I wanted to dissect a hand that Austin was in at TuNP this week.
Flop was 8TT two hearts. Yuri checks (two hearts), Austin (88) checks, I (AT) make a middling sized position-steal kind of bet with the expectation that if someone had the case Ten and a side card other than the eight that they would check raise me and I'd be ready to go to the mat with my hand. Instead Yuri calls and Austin calls. OK, that makes sense to some degree since there is a straight and a flush draw out there.
Turn card is the third Heart. Now Yuri springs to life and bets. Doesn't take a genius to put her on a Flush. Then Austin smooth calls again with a glum "oh, okay" kind of look. Big ping on my radar. Flat calling a paired board on the flop and an apparent flush board? Obviously a straight draw is out. Flat calling the nut flush? Maybe but the nut flush is not the nuts on a paired board. And the begrudging call act is telling me I'm way behind. However, I know I can catch up. I need to improve to win this hand but I also know that implied odds are huge. Yuri's bet is callable so I move my chips into the middle.
I need the river to be an Ace, the case Ten, or to pair the Turn card. I hadn't pieced everything together at the time but I think I would have eventually figured out that the 8 pairing was not good for me either, not that I wouldn't have paid it off but at least I would have made a crying call.
River is a blank and Yuri bets again. Austin, sandwiched between both of us has decided it is better to try to real Yuri instead of trying to collect my chips too with a flat call. That was the right decision because I was done with the hand immediately after I didn't get a friendly river.
Yuri goes into the tank. I can see Jeh's gears cranking in his head trying to figure out the hands. Austin's push has cemented my gut feeling and I even silently mouth "snowmen" to Jeh since it is the hand that fits the action exactly. T8 is also possible though less likely since it is a less desirable starting hand than 88 and it would involve the case Ten which further decreases the chances that that was his hand. Yuri eventually thinks her flush is good and Austin scoops the pot. Austin got lucky that Yuri doesn't have the same appreciation of a paired board that we do.
Now contrast that with this chain of events. Yuri checks, Austin makes about a pot sized bet (which is small since it there was not a lot of pre-flop action) that I interpret as either a steal attempt, an eight, or a small pocket pair for a flopped two pair. I have to raise here in hopes he has a smaller Ten so I three bet him. Yuri would not be able to resist a trying to land that flush and take down a pot bloated up by the action. At that point Austin can smooth call and the pot is now about three times as large as it was than when he checked the flop. Now when the heart comes, Yuri's bet has to be much larger to be significant and is more likely to pot commit her later. Austin can smooth call that one and I need to decide if I want to chase my boat. I likely fold with an apparent flush and Austin flat calling a large bet. Blank comes on the river and Yuri has to bet an even larger amount, maybe even a push, and Austin pushes like he did before or insta-calls a shove. If Austin pushes, Yuri has so much more in the pot already that her decision is made much easier to throw the rest away.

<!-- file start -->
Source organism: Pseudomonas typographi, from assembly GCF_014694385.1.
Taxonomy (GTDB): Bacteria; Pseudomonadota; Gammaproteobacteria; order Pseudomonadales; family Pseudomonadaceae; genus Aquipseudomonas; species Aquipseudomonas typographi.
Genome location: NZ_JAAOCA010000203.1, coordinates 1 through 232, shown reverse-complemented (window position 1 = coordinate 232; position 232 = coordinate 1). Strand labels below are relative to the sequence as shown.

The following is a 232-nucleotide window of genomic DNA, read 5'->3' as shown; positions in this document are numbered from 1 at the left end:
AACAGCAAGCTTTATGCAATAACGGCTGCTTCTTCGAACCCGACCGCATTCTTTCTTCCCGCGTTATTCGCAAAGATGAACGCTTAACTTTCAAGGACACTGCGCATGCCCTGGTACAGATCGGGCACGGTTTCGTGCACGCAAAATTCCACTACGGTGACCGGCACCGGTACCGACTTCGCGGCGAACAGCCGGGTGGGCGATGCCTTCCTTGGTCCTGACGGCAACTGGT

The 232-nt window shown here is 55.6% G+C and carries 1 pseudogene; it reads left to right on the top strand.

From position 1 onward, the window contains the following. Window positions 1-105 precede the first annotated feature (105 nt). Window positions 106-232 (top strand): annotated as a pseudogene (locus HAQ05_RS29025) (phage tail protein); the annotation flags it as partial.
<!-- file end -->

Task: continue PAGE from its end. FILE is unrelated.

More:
Another reason to get more money in on the flop is this. What if Yuri doesn't catch her flush? You don't get her money. Or if she catches her flush and you get her turn bet then a scare card like a double paired board or a fourth heart (assuming Yuri doesn't have the Ah) on the river and she's not calling anything more.
Or how about this? Austin leads, I raise, Yuri calls, Austin now knows I have a Ten and and bumps again. In this case with AT, I'm willing to go broke with this hand and Austin could have emptied my stack plus a call of a three bet from Yuri. Oh, and my stack was larger than Yuri's at the time by the way I'm pretty sure.
Then there is always the embarrassing situation of giving a free card then getting a check behind from pocket Nines only to have a Nine fall on the turn. Austin gets all the action he can handle because he figures someone caught their gutshot straight when in fact he has a one outer to win the pot. Ouch.
My point is, there's a ton of reasons to bet your hand, even something as strong as a flopped boat because by building the pot you get more money in and make it easier to get all the money in before the board kills all of your business. Easier said than done? Someone please tell me the last time you saw me NOT put money in on the flop when I spike a boat. Sometimes I show and people wonder why I bet it. Because if there are no draws out there to feed the pot you aren't going to get any money from it anyway. True someone could back into a runner runner flush or something but someone could also back into a better hand than yours too.